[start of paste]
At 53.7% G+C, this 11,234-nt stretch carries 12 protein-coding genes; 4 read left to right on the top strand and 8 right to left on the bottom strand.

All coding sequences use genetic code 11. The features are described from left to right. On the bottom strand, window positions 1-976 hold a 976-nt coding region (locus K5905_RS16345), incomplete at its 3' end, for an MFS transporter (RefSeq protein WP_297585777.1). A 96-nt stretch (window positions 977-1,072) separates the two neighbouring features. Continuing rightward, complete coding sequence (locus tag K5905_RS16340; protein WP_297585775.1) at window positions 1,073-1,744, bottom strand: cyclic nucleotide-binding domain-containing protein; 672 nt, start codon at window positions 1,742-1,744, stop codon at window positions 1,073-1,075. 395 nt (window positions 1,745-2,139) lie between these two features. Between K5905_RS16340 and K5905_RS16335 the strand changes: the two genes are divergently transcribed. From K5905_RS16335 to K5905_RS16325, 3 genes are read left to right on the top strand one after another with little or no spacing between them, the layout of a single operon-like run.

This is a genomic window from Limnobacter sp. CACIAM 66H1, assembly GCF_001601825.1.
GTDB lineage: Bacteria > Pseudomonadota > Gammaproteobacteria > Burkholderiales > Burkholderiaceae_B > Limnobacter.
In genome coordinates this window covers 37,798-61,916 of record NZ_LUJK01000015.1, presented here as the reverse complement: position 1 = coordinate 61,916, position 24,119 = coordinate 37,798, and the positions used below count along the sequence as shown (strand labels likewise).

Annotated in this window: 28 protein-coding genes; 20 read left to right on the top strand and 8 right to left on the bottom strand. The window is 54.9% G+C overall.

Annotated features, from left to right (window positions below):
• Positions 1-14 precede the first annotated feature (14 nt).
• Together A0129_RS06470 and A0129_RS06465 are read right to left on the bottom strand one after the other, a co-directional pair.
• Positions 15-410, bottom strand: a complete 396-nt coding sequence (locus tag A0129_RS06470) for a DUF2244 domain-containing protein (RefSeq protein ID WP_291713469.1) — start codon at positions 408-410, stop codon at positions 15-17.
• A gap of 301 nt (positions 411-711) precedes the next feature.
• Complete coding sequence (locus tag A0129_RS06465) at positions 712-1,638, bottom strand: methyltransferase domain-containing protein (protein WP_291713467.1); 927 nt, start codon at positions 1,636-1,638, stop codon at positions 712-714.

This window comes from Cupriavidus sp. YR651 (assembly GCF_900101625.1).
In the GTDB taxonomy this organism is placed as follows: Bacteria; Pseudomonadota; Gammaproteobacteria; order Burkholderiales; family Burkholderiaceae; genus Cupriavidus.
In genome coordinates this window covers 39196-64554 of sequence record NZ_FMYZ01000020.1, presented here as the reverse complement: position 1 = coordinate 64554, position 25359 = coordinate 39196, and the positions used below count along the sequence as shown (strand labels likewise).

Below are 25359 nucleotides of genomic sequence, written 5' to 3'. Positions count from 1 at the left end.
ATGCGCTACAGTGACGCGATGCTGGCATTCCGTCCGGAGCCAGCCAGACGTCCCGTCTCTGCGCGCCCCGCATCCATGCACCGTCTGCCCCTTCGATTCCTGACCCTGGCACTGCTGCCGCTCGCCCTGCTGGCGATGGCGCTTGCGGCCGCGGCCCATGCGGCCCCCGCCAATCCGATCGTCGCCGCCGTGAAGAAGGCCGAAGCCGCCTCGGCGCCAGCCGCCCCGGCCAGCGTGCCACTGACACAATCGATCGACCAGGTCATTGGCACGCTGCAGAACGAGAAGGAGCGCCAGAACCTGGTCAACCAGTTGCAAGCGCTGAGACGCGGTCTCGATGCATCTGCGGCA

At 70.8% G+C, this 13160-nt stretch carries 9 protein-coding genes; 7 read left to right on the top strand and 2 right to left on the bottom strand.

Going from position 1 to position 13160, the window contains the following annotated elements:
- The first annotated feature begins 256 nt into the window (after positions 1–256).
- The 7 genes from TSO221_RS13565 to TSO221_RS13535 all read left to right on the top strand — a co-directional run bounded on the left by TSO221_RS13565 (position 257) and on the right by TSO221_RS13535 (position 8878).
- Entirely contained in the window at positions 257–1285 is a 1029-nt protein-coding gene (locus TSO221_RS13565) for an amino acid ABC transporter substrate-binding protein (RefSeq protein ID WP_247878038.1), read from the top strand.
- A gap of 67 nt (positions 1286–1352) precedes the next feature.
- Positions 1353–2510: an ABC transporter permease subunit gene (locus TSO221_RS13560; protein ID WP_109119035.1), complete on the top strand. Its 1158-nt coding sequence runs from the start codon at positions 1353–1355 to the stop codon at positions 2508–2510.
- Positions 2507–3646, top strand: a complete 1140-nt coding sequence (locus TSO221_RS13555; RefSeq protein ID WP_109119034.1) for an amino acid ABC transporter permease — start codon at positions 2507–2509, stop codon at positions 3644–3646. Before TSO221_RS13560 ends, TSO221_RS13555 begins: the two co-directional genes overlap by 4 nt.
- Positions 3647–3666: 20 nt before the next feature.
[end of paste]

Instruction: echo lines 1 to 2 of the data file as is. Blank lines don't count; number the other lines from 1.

At 53.7% G+C, this 11,234-nt stretch carries 12 protein-coding genes; 4 read left to right on the top strand and 8 right to left on the bottom strand.

All coding sequences use genetic code 11. The features are described from left to right. On the bottom strand, window positions 1-976 hold a 976-nt coding region (locus K5905_RS16345), incomplete at its 3' end, for an MFS transporter (RefSeq protein WP_297585777.1). A 96-nt stretch (window positions 977-1,072) separates the two neighbouring features. Continuing rightward, complete coding sequence (locus tag K5905_RS16340; protein WP_297585775.1) at window positions 1,073-1,744, bottom strand: cyclic nucleotide-binding domain-containing protein; 672 nt, start codon at window positions 1,742-1,744, stop codon at window positions 1,073-1,075. 395 nt (window positions 1,745-2,139) lie between these two features. Between K5905_RS16340 and K5905_RS16335 the strand changes: the two genes are divergently transcribed. From K5905_RS16335 to K5905_RS16325, 3 genes are read left to right on the top strand one after another with little or no spacing between them, the layout of a single operon-like run.